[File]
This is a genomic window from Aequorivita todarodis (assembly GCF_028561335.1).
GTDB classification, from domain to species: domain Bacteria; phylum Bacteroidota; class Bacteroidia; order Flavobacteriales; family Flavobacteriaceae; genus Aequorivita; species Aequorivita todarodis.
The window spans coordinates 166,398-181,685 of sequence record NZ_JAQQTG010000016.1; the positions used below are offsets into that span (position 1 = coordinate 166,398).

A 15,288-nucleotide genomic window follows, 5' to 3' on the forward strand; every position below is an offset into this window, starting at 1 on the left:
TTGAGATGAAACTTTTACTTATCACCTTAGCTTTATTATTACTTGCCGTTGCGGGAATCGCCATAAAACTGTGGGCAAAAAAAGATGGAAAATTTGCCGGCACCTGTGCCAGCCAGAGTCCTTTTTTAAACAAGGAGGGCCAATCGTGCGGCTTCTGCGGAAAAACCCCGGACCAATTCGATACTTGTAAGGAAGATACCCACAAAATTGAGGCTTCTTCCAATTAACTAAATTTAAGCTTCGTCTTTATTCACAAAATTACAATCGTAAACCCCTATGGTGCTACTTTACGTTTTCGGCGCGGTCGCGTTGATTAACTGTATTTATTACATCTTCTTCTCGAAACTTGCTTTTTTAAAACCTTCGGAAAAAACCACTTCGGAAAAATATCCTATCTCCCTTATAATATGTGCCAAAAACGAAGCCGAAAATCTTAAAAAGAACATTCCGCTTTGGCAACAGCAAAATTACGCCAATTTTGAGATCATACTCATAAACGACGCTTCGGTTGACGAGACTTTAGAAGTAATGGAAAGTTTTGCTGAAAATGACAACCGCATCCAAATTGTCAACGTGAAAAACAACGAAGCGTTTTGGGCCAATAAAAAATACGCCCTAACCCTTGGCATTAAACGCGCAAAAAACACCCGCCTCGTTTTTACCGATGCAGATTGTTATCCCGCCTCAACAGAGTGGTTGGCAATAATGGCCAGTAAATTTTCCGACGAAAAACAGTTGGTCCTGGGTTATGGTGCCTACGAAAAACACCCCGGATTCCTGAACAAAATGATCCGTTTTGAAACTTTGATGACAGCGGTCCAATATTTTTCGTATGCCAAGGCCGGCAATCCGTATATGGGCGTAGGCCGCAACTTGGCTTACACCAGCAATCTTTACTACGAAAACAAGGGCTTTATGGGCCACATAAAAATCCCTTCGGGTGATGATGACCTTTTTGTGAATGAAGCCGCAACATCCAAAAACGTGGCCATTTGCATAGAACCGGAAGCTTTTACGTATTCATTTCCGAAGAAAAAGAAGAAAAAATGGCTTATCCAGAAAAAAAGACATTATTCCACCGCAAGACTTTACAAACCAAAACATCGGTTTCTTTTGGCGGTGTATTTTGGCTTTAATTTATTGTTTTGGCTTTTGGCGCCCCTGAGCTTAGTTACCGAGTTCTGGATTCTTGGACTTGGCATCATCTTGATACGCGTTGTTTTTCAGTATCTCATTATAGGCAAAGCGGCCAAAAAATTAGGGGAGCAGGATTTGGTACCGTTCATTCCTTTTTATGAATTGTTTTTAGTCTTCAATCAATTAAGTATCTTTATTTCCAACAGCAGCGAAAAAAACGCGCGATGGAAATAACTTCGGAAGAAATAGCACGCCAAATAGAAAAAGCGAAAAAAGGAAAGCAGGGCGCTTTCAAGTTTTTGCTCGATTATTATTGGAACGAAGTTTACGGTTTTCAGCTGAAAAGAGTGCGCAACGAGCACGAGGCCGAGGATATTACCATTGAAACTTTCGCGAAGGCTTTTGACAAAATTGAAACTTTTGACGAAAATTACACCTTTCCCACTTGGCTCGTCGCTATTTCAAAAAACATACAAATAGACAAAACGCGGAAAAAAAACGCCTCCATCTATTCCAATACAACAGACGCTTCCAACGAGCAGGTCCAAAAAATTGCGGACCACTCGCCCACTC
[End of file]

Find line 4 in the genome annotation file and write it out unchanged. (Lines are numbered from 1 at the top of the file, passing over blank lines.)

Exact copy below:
A 15,288-nucleotide genomic window follows, 5' to 3' on the forward strand; every position below is an offset into this window, starting at 1 on the left: